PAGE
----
Like the variations for piano trio on themes by Mozart from his early period, the “Kakadu” Variations are based on a simple, trifling song-theme, which he took from Wenzel Muller’s then very successful opera “The Sisters of Prague.”

Nonetheless, the differences from the early compositions are unmistakable: the structure has been loosened, and the freely flowing counterpoints and urgent, intense musical language used in the gradually expanding forms betray the proximity of the last piano sonatas and the “Diabelli” Variations from the same year.

The set of variations opens with an Adagio assai in G minor, an introduction that, despite being thematically related through its concentrated, shifting harmony, still conceals its aim. Only then do we hear from the trio the merry, trilling theme in the style of a Singspiel.

The first variations initially proceed along traditional paths, allowing the instruments to come into prominence in turn and slowly building up to a climax with changing figurations.

The music grows ever more complex, develops into fugato (variation 5) and fugue (variation 7) and introduces strong contradictions which develop in broad forms (variation 9: Adagio espressivo).

Manka Bros., Khan Manka, Emily Sachs, Emily's Music Dump, Beethoven, Triple Concerto, Classical Music, Piano Trio, Kakadu Variations, Bernard Haitink, Prince Lobkowitz, Anton Felix Schindler, Archduke Rudolph, Karl August Seiler, Anton Krafft, Moazart, Hugo Riemann, Thayer, Wenzel Mullers, The Sisters of Prague, Beaux Arts Trio, Manahem Pressler, Isidore Cohen, Bernard Greenhouse, London Philharmonic, Michael Talbot, Lothar Hoffmann-Erbrecht, Jacques Lasserre, Carlo Vitali, Bart Mulder, Christian Steiner, Ed Koenders, Estelle KercherThe tenth and last variation begins as a gigue, then recalls its G minor middle section the harmony of the introduction, and finally, in a viruoso coda, dissolves the outline of the restated opening Allegretto theme in a whirl.

The course of this work once again demonstrates in a nutshell how Beethoven found an individual way forward from the mechanical type of variation of the eighteenth century to the character variation on which he set his stamp.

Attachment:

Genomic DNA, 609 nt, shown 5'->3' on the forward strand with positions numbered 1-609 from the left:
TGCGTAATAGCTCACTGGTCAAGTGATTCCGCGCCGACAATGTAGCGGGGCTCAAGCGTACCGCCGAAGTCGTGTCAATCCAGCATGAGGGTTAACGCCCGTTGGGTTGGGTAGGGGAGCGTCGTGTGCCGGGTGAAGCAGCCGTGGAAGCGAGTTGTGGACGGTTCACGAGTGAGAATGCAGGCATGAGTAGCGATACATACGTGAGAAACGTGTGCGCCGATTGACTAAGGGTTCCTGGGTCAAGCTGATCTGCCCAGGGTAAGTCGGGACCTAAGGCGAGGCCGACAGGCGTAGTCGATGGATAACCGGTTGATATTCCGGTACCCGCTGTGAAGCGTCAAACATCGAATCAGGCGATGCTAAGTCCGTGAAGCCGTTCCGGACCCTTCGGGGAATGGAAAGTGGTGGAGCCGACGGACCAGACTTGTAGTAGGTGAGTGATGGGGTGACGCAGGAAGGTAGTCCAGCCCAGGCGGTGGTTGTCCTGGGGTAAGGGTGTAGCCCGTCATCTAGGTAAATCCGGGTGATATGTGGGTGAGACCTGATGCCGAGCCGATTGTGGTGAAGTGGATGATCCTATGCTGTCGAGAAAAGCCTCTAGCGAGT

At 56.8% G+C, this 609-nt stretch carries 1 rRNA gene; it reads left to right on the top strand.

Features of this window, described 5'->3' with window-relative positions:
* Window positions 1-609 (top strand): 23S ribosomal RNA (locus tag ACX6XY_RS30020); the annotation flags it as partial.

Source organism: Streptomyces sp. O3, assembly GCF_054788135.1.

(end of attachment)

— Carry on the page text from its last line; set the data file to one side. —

TRACK LISTING:

  • 1: Beethoven Concerto in C (Triple Concerto) – Allegro [18:03]
  • 2: Beethoven Concerto in C (Triple Concerto) – Largo, Rondo alla Polacca [18:24]
  • 3: Beethoven Piano Trio No. 11 in G, Op. 121a [19:01]

FINAL THOUGHT:

So the audience hated the first performance of the Triple Concerto so much that it wasn’t played again for 23 years. Man, have our standards become so low that this bum Beethoven somehow became a genius over the years – or is our knowledge of classical music so limited that anything by anyone from a couple of hundred years ago is considered great because we’re afraid any criticism would show our ignorance? My vote goes to Beethoven is a genius and that opening night audience in 1808 were a bunch of idiots.

Manka Bros., Khan Manka, Emily Sachs, Emily's Music Dump, Beethoven, Triple Concerto, Classical Music, Piano Trio, Kakadu Variations, Bernard Haitink, Prince Lobkowitz, Anton Felix Schindler, Archduke Rudolph, Karl August Seiler, Anton Krafft, Moazart, Hugo Riemann, Thayer, Wenzel Mullers, The Sisters of Prague, Beaux Arts Trio, Manahem Pressler, Isidore Cohen, Bernard Greenhouse, London Philharmonic, Michael Talbot, Lothar Hoffmann-Erbrecht, Jacques Lasserre, Carlo Vitali, Bart Mulder, Christian Steiner, Ed Koenders, Estelle Kercher

 

 

 

 

Emily Sachs – President – Manka Music Group (A division of Manka Bros. Studios – The World’s Largest Media Company)